“You can’t just take that online product, wrap it in three layers of plastic and put it in stores. That’s not very compelling to a consumer.”
CEO, Sun Basket
Meal kit companies have taken up this challenge as they diversify beyond the traditional pre-portioned, culinary color-by-numbers scheme. Online, they’ve launched lunch and snack options, and have moved into faster-prep products like ready-to-eat and ready-to-heat. Now, they’re making those offerings available to retailers. Home Chef recently came out with oven-ready, heat-and-eat and lunch meal kits for sale at Kroger stores.
Grocers already stock many heat-and-eat and grab-and-go foods, including a large selection of frozen foods that are seeing an uptick in sales. But Nelson believes the added variety can be a plus for retailers, noting the quality ingredients and brand-name awareness meal kits bring to the table. Retailers, she said, need to be willing to experiment with assortment and in-store merchandising.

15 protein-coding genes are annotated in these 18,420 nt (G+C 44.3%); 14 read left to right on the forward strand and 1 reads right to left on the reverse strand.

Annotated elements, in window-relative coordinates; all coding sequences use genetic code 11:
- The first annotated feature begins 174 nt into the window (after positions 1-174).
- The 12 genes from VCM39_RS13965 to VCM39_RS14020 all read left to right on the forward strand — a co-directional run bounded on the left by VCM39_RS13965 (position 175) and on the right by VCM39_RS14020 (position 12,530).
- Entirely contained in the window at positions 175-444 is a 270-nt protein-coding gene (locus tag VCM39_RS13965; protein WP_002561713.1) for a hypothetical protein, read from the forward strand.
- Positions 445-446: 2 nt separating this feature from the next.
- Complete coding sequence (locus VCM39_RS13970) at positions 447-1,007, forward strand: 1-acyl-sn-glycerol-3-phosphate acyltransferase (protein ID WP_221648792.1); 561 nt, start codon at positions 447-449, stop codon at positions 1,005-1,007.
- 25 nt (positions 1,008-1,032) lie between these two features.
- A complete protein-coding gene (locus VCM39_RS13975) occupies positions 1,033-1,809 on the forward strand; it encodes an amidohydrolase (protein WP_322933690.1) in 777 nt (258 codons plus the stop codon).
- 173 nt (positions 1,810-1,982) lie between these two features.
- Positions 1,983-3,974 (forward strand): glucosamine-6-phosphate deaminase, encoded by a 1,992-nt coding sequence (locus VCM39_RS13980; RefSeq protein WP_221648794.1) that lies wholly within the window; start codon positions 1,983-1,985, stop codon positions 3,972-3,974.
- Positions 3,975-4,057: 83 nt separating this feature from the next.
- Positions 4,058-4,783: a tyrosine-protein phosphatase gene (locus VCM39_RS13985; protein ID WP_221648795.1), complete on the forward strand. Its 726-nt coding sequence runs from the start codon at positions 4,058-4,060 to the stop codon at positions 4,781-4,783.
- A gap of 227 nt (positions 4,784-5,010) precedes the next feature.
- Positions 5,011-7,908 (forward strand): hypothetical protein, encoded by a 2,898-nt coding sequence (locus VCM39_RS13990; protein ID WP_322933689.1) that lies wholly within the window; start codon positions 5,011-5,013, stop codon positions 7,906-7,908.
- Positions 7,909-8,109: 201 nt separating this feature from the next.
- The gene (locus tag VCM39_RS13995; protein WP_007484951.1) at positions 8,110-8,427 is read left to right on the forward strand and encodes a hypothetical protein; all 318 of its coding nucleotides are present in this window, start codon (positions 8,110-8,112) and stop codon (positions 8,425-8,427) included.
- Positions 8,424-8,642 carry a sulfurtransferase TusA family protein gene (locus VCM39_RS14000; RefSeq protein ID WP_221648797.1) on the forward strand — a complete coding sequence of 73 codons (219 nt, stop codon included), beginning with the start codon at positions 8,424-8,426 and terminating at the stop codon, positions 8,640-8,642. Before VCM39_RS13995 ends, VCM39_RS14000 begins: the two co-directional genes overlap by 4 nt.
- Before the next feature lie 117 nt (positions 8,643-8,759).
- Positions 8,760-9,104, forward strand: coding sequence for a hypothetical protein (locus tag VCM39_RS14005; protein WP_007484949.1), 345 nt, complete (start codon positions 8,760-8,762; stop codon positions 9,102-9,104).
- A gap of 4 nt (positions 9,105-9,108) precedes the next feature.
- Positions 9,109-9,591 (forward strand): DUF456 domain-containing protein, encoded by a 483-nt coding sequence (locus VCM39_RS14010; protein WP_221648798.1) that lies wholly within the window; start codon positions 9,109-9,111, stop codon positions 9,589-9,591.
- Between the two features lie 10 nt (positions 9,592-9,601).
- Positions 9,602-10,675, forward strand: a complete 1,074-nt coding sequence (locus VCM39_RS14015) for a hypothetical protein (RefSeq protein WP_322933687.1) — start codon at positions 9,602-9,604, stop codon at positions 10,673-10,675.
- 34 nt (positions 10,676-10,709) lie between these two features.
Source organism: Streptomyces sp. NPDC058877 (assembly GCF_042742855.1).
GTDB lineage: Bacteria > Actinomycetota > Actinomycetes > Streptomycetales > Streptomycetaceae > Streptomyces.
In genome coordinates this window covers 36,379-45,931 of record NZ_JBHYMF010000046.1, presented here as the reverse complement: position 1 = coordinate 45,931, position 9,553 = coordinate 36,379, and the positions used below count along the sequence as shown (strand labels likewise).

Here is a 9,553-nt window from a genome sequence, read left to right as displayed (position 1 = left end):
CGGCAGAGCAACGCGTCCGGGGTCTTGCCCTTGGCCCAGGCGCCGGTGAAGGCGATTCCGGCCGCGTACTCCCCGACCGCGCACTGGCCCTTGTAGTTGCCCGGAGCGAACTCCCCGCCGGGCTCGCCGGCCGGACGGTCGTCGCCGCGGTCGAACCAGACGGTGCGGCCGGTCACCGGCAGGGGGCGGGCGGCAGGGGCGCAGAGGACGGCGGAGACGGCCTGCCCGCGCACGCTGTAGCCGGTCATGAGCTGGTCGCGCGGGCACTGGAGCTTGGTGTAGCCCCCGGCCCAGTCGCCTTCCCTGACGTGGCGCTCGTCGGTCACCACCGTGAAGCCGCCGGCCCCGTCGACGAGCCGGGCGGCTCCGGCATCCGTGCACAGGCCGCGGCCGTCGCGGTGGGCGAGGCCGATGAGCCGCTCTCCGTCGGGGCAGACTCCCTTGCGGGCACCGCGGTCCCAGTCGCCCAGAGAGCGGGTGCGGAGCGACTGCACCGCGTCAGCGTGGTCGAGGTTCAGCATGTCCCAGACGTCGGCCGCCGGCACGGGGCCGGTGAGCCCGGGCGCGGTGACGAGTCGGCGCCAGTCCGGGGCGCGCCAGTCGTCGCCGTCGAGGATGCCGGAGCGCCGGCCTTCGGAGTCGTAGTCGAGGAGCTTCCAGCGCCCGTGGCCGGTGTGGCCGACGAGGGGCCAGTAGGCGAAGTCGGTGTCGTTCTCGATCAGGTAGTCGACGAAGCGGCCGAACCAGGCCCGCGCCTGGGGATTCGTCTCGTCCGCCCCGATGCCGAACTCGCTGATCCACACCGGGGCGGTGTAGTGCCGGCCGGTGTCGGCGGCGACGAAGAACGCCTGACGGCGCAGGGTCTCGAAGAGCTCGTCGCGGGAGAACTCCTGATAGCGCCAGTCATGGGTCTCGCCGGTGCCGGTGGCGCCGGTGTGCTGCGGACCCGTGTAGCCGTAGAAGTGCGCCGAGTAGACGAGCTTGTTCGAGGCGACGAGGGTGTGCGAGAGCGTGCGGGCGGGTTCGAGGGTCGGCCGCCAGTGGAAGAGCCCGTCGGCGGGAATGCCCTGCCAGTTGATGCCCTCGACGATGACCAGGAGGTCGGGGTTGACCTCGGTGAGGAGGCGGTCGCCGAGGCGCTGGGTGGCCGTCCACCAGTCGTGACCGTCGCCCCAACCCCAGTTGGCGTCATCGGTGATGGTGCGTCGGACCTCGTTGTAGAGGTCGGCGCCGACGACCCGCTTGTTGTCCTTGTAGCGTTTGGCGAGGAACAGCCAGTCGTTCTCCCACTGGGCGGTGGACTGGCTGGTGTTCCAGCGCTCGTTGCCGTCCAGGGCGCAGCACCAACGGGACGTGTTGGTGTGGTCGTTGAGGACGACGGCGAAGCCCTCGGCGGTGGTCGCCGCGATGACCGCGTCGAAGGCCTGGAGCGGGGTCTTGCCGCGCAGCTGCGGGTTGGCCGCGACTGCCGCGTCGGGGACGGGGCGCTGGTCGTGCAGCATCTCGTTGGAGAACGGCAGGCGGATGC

"The idea of having a wide range is absolutely going to play with retailers," Nelson said. "Their challenge is going to be figuring out, 'how deep do I go down each avenue, and how do I merchandise it?'"
Determining that optimal assortment could be a painful process, Butler noted. As meal kit companies and retailers widen their assortment, he said, they incur higher shrink and risk depleting their contribution margins. It’s also a very complex undertaking for retailers to "right-size" assortments across a range of markets, he noted.
"You wouldn’t put the same assortment in a Chicago Jewel-Osco that you would an Idaho Albertsons, because consumers just want very different meals," Butler said. "And yet, it’s very difficult from a supply chain perspective to develop the meals and then source the ingredients, convert them to a finished good, in a way that fits within all the essential constraints to enable a successful product."